In 2014, sitting around the lunch table at Springview Middle School in Rocklin, the campus where he worked, Joshua Hanosh taught himself to code. He’d seen his math and computer science students’ impressive talent with coding and wanted to learn for himself. Soon he was making websites for friends and family.
Hanosh, originally from Omaha, Nebraska, moved with his parents to Paradise in 1990 when a relative invited his dad to join the family dental practice. After earning a degree in managerial economics from UC Davis in 2008, he sold life insurance. “I’m a terrible salesperson,” he says. “I just want to help people.” Hanosh and his wife, Danielle, returned to Davis to earn master’s degrees in education and their teaching credentials.
But Hanosh never planned to teach for his entire career. Even though he admitted to himself he wasn’t quite the teacher he wanted to be, he considered sticking with the profession for the security. “It would have been easier to stay with the known,” says Hanosh, now 33.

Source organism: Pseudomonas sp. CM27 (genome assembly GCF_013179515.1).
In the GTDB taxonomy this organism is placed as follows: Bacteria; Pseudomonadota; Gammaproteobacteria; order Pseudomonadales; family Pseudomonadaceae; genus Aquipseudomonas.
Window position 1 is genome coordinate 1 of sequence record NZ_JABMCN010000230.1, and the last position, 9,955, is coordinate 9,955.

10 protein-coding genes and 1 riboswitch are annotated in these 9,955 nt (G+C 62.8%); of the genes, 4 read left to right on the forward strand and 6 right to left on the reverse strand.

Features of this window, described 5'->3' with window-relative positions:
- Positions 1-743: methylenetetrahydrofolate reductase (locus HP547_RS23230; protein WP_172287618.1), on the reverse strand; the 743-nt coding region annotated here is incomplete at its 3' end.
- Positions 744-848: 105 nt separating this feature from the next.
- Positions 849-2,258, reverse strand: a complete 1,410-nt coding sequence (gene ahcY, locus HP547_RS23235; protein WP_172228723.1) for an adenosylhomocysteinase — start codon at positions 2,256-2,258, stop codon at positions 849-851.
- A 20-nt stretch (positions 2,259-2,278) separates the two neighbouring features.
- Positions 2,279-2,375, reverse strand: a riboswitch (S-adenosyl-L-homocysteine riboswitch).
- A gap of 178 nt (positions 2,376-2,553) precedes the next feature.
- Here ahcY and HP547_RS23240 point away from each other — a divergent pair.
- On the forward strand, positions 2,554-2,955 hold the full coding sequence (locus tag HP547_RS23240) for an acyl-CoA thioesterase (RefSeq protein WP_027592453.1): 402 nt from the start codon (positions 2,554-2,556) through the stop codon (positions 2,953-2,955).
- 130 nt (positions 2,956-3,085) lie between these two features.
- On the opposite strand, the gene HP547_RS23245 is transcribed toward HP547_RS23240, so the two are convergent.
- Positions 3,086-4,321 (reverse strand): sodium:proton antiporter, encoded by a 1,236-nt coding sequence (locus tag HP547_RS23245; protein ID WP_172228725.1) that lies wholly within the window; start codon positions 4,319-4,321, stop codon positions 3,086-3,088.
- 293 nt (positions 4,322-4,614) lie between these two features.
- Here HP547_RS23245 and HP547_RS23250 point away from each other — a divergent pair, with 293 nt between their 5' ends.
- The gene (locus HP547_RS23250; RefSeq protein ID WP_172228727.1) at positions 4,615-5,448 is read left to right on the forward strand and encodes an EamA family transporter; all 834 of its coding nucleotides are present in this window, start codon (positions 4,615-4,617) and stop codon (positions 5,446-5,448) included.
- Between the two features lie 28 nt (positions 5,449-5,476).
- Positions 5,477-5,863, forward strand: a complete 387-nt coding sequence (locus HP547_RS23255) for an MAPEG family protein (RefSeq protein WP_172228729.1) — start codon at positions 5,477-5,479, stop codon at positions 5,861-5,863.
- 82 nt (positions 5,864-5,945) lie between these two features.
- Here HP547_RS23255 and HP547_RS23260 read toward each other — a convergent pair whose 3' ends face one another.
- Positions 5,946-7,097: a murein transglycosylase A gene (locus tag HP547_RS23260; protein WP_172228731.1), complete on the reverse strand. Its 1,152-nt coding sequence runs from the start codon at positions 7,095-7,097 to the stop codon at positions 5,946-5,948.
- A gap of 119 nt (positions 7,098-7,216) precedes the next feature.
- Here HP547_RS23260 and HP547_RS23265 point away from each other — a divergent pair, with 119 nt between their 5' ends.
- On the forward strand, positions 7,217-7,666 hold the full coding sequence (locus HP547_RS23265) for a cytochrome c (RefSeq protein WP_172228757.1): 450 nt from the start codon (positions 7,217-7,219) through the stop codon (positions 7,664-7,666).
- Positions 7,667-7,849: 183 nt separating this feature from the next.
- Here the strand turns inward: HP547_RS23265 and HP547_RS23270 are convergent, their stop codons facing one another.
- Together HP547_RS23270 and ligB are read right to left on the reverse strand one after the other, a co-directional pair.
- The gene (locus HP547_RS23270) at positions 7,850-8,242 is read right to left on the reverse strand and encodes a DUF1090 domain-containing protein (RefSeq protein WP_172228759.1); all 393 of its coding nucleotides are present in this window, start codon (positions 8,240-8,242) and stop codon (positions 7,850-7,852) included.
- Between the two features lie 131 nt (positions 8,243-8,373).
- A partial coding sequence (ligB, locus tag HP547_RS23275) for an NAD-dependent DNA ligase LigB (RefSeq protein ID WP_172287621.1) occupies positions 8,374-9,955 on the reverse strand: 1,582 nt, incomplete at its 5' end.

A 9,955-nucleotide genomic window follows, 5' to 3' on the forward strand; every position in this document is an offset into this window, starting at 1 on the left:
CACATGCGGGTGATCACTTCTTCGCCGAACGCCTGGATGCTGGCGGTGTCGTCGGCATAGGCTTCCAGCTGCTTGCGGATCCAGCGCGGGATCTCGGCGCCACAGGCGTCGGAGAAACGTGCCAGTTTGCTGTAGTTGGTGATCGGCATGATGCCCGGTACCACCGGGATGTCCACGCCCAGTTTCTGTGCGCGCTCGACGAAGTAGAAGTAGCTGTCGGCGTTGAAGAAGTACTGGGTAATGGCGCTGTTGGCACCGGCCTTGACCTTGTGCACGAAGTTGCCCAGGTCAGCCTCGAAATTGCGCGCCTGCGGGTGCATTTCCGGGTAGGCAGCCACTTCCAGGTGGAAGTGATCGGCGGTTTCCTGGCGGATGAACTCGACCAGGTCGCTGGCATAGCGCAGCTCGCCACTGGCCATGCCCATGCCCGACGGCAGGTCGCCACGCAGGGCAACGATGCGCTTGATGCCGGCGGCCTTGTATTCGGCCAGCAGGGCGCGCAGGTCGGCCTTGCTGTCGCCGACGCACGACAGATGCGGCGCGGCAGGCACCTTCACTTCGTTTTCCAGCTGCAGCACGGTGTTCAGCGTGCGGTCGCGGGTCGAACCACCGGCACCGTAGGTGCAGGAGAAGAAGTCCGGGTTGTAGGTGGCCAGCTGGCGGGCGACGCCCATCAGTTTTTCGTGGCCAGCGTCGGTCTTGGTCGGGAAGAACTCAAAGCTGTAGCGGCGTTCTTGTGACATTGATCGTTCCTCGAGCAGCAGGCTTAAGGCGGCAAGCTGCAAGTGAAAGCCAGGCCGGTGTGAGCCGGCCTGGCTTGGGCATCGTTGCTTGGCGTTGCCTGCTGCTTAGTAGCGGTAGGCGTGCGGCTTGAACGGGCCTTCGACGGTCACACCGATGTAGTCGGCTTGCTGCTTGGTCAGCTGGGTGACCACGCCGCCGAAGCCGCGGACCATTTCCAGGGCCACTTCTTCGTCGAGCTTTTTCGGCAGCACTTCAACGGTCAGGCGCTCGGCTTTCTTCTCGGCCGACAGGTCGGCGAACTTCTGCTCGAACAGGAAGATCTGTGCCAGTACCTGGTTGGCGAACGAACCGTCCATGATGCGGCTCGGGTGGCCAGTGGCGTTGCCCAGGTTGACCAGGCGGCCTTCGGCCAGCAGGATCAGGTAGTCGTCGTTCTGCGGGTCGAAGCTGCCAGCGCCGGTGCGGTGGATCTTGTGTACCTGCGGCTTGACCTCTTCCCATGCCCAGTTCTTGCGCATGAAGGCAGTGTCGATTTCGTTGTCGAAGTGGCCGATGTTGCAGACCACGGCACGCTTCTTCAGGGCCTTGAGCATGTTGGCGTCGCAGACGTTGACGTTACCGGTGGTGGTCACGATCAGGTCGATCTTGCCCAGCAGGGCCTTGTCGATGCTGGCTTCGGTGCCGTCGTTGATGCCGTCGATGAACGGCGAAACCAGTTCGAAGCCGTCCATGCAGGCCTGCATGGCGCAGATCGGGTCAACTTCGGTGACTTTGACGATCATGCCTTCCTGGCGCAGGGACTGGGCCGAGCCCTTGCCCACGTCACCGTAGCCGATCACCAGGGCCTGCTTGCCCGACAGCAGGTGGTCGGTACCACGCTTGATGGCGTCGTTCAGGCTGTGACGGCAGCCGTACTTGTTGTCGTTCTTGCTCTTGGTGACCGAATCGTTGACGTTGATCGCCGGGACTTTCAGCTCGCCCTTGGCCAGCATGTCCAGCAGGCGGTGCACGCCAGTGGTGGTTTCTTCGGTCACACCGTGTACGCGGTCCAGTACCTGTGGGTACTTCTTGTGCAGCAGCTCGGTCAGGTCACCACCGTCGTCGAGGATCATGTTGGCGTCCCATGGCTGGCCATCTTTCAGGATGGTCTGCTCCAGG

Education aligned with the couple’s shared mission of making a difference in the world. But Hanosh says the workplace wore on him. And so he learned how to code in hopes of pursuing a different career.
Then a call came from a customer looking to hire Hanosh’s burgeoning web-development services, which at the time was just a side hustle. What followed was a transition from the world of public school education into the private sector, as Hanosh built his own company to help other businesses succeed, while devoting time and energy to the animal sanctuary he runs with his wife.
Striking Out on His Own
The more time Hanosh spent in his web design hobby, the more he thought about how he could carve out a different approach in the industry. “I saw that people were getting taken advantage of by web designers and I had this entrepreneurial spark; I would be a web designer who doesn’t charge upfront fees and is affordable,” he says.